Growing the Nigerian Economy through Boosting Productivity

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This week, World Bank released the Nigerian Economic Update; a document that critically analysis the performance of the Nation’s economy which also advice on employable modalities to effect growth of the  economy. The document in summary threw more light into the efforts of the government, gains made and declines witnessed much of which are already in the public discuss among analysts.

For the fact that the nation’s bulk of revenue is from the oil sector naturally connote that behavior of crude oil price in the international market determines the direction of revenue accruable to the nation which in turn determine the growth pattern of the economy. In this discuss, the World Bank, examining the current global factors, see a possibility of the economy sliding back to recession. Two major reasons for this assertion are the erratic fluctuation of crude prices following global economic uncertainties, and the inability of the nation to withstand the revenue shock since foreign reserve is depleted.

The Bank projected a stable economic growth at 2.0 percent in 2019  and 2.1 percent through2021. Economic growth is expected to remain below population growth which is currently at 2.6 percent and reduce per capita from US$2,485 in 2018 to US$2,460 by 2021. This will push more Nigerians into poverty and further expand the number living under poverty line 2 dollar.

Nigeria need to Implement core structural reform to accelerate internal revenue generation and boost the nation’s productivity being key to put the economy on a fast lane growth.

Internal revenue generation has remained in the foremost alternative to foreign borrowing being currently employed by the government to fund critical infrastructure development. According to the report, activities that require such reforms are agricultural financing and the overall private sector credit. The crowding out phenomenon by the public sector must be reduced.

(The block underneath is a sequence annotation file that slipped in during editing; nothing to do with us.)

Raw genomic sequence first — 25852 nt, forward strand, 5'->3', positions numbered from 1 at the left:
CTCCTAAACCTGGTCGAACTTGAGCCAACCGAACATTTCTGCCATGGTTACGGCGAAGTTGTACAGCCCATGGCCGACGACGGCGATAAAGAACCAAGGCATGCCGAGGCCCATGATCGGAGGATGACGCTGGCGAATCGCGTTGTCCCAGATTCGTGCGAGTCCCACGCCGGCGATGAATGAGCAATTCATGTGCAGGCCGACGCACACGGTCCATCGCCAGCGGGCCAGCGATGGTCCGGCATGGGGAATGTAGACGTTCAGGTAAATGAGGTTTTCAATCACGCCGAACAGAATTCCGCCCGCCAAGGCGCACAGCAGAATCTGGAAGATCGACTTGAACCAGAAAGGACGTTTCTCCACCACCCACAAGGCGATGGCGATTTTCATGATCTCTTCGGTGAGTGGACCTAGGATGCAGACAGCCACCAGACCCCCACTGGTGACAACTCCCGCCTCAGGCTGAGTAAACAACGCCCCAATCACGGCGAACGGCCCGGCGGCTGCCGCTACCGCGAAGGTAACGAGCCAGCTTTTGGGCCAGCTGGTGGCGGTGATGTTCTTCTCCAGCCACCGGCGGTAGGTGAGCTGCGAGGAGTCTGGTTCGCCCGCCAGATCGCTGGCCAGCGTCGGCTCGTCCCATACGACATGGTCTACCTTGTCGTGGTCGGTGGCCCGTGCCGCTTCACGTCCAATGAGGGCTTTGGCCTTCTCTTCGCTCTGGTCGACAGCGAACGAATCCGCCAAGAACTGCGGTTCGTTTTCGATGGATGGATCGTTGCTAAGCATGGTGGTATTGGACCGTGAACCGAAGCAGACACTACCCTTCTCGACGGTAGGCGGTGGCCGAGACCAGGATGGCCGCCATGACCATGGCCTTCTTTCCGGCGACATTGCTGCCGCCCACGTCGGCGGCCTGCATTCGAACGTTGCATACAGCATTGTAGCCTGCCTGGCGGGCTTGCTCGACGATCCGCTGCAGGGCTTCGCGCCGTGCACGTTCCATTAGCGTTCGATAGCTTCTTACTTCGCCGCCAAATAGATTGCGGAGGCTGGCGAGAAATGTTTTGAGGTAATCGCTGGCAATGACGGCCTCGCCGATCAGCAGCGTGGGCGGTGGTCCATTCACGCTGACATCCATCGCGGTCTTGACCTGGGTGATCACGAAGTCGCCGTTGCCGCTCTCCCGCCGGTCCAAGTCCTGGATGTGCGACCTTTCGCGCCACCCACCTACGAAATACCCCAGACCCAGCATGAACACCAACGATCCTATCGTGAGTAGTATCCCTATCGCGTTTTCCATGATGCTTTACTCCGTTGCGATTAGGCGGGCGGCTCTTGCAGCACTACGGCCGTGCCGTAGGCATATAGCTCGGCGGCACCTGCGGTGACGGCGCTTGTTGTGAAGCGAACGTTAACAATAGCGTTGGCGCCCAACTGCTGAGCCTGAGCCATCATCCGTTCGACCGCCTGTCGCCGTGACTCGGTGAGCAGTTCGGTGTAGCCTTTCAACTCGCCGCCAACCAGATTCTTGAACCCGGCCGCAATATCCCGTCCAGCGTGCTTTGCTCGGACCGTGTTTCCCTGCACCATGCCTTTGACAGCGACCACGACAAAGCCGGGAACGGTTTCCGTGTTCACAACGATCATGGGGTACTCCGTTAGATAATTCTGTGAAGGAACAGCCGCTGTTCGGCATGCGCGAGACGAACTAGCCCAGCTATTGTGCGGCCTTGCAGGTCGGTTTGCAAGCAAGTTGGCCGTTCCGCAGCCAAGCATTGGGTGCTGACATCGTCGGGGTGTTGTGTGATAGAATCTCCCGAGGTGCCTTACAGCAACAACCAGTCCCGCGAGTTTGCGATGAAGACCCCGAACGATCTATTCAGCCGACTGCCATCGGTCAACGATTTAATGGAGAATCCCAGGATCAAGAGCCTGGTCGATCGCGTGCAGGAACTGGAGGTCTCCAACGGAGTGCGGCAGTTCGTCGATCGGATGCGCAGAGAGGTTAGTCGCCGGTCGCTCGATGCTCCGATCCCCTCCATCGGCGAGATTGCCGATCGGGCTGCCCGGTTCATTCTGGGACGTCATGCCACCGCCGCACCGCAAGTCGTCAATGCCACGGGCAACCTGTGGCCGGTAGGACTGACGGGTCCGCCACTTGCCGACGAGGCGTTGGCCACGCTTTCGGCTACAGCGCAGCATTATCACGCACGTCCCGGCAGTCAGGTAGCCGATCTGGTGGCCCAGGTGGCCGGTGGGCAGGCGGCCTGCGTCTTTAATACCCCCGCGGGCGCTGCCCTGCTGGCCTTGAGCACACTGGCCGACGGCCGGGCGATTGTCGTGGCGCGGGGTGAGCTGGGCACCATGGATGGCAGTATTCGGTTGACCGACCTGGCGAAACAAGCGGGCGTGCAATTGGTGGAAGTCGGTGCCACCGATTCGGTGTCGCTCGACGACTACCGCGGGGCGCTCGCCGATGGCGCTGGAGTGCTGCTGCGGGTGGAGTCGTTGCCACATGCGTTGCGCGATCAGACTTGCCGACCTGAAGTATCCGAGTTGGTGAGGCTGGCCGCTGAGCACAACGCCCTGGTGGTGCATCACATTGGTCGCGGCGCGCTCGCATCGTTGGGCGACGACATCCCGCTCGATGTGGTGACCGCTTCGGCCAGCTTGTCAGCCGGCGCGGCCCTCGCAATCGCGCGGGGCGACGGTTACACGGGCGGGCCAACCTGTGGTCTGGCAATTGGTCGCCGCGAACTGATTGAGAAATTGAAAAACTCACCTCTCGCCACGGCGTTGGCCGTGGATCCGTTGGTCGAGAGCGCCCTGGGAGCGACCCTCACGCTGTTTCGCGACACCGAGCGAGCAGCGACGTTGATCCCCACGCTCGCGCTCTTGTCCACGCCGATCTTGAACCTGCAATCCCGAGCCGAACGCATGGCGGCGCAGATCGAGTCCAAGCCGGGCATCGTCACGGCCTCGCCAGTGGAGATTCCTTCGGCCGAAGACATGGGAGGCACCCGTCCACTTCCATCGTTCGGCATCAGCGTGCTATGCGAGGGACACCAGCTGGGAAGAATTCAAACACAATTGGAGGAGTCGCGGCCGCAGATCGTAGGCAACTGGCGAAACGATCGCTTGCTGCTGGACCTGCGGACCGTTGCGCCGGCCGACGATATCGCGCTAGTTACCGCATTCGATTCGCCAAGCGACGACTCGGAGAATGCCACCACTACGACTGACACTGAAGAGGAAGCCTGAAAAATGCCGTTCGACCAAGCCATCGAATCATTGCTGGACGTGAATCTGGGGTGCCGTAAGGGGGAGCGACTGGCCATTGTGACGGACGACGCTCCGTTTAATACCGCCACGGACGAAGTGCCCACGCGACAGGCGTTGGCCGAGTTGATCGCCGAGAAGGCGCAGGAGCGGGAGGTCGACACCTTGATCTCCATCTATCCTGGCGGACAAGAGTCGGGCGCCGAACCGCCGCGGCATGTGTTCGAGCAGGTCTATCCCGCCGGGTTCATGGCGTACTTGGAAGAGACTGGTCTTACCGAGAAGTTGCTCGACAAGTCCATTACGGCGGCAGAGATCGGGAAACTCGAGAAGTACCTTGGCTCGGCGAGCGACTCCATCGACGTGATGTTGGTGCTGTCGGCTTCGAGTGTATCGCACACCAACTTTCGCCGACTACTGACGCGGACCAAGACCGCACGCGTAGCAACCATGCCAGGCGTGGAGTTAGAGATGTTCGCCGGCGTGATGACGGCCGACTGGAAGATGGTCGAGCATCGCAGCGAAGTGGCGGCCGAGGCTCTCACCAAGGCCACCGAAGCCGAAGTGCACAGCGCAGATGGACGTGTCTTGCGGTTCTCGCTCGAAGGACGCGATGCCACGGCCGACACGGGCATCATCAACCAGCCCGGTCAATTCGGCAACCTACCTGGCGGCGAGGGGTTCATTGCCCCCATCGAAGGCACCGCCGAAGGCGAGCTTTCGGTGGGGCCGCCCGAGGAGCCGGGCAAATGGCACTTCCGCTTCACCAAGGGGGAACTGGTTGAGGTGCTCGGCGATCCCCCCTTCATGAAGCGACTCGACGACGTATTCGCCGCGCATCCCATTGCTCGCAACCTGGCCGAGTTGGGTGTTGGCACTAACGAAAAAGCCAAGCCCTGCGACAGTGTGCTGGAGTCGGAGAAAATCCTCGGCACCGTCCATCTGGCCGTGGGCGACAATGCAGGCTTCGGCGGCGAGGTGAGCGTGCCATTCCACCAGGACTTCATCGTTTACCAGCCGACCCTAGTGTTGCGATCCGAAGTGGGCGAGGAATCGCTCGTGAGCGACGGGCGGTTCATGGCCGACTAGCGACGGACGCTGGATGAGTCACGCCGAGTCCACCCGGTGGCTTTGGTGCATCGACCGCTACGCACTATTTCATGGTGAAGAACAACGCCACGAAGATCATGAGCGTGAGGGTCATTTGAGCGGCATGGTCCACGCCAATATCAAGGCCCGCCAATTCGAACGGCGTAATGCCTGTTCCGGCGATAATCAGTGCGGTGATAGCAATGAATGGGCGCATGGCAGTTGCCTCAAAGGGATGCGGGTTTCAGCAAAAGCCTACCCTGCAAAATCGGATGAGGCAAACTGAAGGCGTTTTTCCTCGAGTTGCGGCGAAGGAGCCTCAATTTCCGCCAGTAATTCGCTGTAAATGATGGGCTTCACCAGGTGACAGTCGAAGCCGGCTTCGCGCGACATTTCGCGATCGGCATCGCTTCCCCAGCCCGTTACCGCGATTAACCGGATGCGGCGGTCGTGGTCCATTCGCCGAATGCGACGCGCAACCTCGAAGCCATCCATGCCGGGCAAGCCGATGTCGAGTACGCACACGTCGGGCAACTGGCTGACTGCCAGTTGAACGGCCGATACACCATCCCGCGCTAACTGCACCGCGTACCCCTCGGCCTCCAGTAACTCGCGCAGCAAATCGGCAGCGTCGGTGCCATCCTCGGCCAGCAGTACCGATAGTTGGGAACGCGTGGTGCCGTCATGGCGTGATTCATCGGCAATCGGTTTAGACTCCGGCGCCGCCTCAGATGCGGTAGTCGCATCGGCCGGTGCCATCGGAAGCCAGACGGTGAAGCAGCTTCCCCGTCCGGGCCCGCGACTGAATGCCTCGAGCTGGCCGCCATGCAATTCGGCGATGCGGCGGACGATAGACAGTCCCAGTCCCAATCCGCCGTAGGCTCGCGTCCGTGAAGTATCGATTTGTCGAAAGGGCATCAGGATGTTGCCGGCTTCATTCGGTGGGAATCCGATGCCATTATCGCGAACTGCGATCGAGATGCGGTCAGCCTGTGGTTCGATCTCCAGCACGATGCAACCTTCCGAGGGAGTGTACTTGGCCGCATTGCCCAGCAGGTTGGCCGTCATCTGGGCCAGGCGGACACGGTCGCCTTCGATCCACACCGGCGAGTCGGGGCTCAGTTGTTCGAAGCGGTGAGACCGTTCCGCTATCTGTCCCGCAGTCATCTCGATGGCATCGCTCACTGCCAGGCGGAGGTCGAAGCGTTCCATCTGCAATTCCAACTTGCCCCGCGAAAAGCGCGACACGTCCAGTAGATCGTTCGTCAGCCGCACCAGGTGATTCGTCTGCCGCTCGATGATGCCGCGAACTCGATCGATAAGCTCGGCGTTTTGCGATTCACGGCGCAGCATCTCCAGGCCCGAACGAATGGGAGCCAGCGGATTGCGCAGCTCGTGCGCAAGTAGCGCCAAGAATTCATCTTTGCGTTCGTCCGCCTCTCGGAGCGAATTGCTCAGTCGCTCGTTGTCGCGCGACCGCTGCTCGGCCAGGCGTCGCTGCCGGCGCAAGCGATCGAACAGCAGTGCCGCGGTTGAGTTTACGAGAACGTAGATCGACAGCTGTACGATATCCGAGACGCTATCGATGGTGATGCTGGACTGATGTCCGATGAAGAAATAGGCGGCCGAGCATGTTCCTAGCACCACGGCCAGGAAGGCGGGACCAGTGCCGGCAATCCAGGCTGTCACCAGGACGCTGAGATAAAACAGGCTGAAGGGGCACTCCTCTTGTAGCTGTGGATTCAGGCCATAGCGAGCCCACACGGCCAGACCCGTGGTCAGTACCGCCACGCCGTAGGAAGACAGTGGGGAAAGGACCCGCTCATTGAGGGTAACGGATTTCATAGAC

The place of productivity as a very key factor to boosting economic growth remain firm amidst every other narrative owing to the impact that factor transformation and allocative efficiency have on wealth creation for the nation. While tracing the productivity history of the country as well as comparing it to other economies, World Bank stated that;

“Low growth of Total Factor Productivity, TFP is driving Nigeria’s continued divergence from advanced economies … From the 1960s through the 1980s, the gap in output per worker between Nigeria and advanced economies primarily reflected Nigeria’s lower base levels of physical and human capital and the slow process of capital formation. Since the 1980s, however, that gap in labor productivity has been primarily attributable to  Nigeria’s slow rate of TFP growth: Nigerian workers are now less productive primarily because the Nigerian economy is becoming less efficient at transforming labor, capital, and other productive factors into goods and services. The differences seen in TFP likely reflect greater inefficiencies in the use of production inputs by firms—a hypothesis widely supported by the international literature on misallocation of resources. In other words, low levels of TFP suggest that inefficient allocations of labor and capital are inhibiting the transformation of the Nigerian economy”.